Lauren: And like actual fresh blueberries.
Kaitlynn: I love them.
Lauren: So you were modeling in scouting at the time and you told me about the agency. And I still kept doing my own thing for a while, but then eventually signed and took a job with a bridal shop on the side. And I was like tailoring and dressing brides there. And then after a couple months, the agency was keeping me so busy with that on-set tailoring work that I went freelance full time. And so I think that was about the same time that you were transitioning from modeling to styling, and then you were also starting to work in the agency office, like with New Faces.
Kaitlynn: Yeah, I had kind of stopped modeling and then just kind of got thrown into the styling, which I mean, I did kind of while I modeled as a teenager like I would bring obviously you have to bring all of your own clothes and stuff.
Kaitlynn: And there's usually a stylist on-set, but sometimes there's not. So I kind of got interested in it because of that. But I interrupted, keep going.
Lauren: No, that's awesome. I hadn't even thought about it, but it makes total sense. And like having worked with a variety of models, some are so good at styling themselves and some are so tragic.
Kaitlynn: Oh, it can be really, really sad.
Lauren: Yeah, like I'm having so many flashbacks right now.
Kaitlynn: I'm having flashbacks to all of the terrified looks that I would get from the models when I would pick out an outfit of all the stuff I brought. And they're like, but I brought these denim shorts. And I'd be like, I'm not putting you in those. I'm so sorry, but absolutely not.
Lauren: Now put on this shower curtain and this bungee cord around it. Yeah.
Lauren: So I think it was about that time you and I started taking like the same assisting styling jobs with the same Midwestern clients. We were working for all the usuals that people around here familiar with, like Kohl's and Sears and Lands' End and we styled test shoots with a lot of the same photographers. And then a year and a half later, - one of them went bankrupt, Lands End moved their photo operations to New York and only does off fig here. So my work just like slowed down and I start working at the agency on my days off. And so then you and I were like both in the office all the time.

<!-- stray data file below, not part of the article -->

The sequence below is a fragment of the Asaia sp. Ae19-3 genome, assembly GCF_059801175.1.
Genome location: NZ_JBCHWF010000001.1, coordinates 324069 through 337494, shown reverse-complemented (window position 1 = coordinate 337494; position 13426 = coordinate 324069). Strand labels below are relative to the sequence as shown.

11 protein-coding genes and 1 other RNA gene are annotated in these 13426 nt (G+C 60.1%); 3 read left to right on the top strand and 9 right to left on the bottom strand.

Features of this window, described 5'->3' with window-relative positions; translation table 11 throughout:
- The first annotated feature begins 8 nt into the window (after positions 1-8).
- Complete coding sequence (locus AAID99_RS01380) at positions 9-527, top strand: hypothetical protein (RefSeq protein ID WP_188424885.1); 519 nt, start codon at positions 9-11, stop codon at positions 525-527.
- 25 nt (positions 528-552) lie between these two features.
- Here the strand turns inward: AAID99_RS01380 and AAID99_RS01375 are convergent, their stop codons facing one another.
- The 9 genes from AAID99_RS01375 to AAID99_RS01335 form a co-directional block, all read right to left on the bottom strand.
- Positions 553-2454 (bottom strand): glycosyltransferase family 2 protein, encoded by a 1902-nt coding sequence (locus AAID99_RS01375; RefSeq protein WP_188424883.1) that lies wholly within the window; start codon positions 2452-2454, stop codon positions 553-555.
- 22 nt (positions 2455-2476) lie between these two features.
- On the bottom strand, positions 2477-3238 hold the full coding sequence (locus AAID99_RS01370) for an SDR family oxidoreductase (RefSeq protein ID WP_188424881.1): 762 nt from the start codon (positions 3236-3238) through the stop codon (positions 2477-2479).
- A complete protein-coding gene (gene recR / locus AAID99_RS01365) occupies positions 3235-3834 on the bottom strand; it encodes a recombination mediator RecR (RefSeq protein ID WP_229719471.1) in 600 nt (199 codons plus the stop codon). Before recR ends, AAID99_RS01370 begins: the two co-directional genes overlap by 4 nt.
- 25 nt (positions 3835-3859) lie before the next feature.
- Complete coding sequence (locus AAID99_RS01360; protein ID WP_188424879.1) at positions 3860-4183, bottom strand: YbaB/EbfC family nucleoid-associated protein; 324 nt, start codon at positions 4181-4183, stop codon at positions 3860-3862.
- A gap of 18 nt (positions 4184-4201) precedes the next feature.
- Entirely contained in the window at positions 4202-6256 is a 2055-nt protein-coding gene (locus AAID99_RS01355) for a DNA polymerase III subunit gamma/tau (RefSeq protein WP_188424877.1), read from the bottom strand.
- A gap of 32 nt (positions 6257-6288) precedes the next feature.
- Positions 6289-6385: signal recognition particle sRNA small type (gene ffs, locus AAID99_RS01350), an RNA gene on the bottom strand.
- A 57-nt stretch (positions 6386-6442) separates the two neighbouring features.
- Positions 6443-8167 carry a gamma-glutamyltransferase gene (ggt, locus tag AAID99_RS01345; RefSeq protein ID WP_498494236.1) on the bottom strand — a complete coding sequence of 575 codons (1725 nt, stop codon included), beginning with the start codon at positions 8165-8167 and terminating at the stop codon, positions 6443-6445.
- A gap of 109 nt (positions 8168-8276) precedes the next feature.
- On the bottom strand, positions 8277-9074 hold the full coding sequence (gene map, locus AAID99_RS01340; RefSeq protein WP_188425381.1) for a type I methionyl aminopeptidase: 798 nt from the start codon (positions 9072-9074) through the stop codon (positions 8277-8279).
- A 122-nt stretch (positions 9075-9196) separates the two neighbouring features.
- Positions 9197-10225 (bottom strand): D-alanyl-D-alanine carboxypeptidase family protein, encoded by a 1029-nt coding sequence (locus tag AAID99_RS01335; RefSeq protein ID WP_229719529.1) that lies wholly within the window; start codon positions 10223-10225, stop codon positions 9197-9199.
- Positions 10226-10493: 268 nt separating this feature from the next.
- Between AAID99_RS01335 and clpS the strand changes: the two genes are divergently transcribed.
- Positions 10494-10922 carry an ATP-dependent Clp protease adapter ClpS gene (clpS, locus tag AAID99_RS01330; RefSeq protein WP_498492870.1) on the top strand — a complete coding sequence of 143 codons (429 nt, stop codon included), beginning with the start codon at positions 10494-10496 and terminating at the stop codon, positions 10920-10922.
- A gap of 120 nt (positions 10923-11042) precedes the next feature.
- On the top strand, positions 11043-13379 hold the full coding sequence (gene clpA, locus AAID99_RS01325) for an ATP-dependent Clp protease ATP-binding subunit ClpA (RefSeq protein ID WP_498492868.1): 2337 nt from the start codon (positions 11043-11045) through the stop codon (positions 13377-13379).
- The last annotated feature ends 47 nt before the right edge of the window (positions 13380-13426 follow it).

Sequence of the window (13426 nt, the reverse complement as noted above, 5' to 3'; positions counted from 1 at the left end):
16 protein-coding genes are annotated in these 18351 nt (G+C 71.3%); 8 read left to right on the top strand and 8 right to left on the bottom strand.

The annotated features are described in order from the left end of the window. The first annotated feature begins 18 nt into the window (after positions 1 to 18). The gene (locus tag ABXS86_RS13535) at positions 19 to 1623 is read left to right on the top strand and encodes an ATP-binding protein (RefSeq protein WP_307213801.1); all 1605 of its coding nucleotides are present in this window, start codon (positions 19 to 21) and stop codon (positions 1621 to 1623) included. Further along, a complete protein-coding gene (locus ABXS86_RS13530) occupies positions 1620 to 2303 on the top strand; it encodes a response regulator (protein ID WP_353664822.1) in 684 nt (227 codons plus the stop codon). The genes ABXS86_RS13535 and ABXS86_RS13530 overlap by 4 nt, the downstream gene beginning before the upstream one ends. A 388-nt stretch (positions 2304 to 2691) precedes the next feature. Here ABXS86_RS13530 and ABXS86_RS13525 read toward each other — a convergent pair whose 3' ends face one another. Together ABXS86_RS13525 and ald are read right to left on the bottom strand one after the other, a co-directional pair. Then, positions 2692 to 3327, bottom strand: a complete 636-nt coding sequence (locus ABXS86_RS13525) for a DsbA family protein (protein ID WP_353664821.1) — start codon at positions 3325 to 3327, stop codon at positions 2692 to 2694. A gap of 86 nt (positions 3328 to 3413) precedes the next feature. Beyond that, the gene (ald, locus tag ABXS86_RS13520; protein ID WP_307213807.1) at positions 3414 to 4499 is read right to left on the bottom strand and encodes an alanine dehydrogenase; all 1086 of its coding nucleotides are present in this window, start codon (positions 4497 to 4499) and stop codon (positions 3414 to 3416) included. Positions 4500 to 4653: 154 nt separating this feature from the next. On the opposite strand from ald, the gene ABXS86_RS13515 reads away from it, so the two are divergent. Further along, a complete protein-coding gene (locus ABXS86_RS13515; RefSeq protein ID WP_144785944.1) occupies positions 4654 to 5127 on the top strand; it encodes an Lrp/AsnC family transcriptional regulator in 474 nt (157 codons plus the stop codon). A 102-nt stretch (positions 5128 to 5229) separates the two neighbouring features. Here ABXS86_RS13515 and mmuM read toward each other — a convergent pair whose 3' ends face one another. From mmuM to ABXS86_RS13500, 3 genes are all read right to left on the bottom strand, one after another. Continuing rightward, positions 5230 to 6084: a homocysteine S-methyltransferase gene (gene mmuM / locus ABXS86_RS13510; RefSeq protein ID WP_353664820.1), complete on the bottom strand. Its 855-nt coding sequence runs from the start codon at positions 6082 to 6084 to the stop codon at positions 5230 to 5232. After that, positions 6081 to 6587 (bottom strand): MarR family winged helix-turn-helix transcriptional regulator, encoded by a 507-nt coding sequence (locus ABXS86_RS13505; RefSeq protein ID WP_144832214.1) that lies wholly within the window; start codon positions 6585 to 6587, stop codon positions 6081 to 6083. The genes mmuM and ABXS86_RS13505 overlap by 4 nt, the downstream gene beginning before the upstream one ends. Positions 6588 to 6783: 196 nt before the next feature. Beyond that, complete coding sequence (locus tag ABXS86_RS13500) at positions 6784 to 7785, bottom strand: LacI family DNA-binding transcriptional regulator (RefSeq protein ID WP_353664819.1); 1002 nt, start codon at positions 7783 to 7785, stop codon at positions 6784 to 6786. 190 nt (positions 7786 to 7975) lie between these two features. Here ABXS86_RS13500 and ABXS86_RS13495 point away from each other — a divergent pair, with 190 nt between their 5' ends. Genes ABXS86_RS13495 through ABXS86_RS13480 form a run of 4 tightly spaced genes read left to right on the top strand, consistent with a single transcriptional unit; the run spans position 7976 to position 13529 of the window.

Kaitlynn: Yeah. We kind of just like became two halfs to one person.
Lauren: Yeah. And there's something about that office because we all sat at that one really big table that we ended up having just really intense conversations like I think I'm more bonded to everyone in that office than anywhere I've ever worked.
Kaitlynn: No, it's necessarily that table, I think, because when we had separate desks before you got there, like we still have very intense conversations. I think it's just like the atmosphere.
Kaitlynn: I mean, there was only like six of us at most any given time. And we all have known each other for so long. Like, you know, I got the job there because I had started modeling when I was 15. And so I had known our boss Raquel for over 10 years when I started there. And then, yeah, I mean, it's like a lot of us - basically everybody that has worked there has a background in being booked as talent, too. So we've all kind of crossed paths so many times for so many years.
Lauren: Yeah. And I think because of the nature of the work, that there were a lot of heavy topics that came up then that we had to face and handle. Once in a while, you know, we were faced with eating disorders and would have to, lead a model to get help or other destructive behaviors. So it was definitely something like. It wasn't the light conversations that you would have in a regular office, like we had to face occasionally dark things.
Kaitlynn: Yeah, the entertainment industry - not always entertaining.
Lauren: you want to make sure everyone's like being safe.
Kaitlynn: But also we did have a ton of fun. because now I'm back to working in a doctor's office and I'll make jokes to my boss about like I hardly ever drink on the job anymore because nobody understands. We had a little bar.
Lauren: Yeah, it was great. And I was really proud of myself when I moved it to the top of the basement landing.
Kaitlynn: Yeah, you did great. That was great on your part.
Lauren: one of my finest moments, when I moved the bar in the office to the top of the stairs that was behind the door so that the people coming in wouldn't necessarily see it at first.
Lauren: We were very responsible.
Kaitlynn: No, we actually were.
Kaitlynn: But it was super fun. I think that was a good experience for both of us.
Lauren: I would think so, too. Yes. I think that's definitely like how we both got involved in styling and then where at least where the minimalist sustainable aspect came in.
Lauren: For me, I've always thrifted. As a teenager - my parents are very utilitarian, so they were like, you can have clothes from the Gap. And I'd be like, "but I want a Juicy outfit" and they'd be like, "too bad". So I discovered very early on that I could have the things that I wanted if I went to thrift stores, like I could have the brands and the styles that I wanted.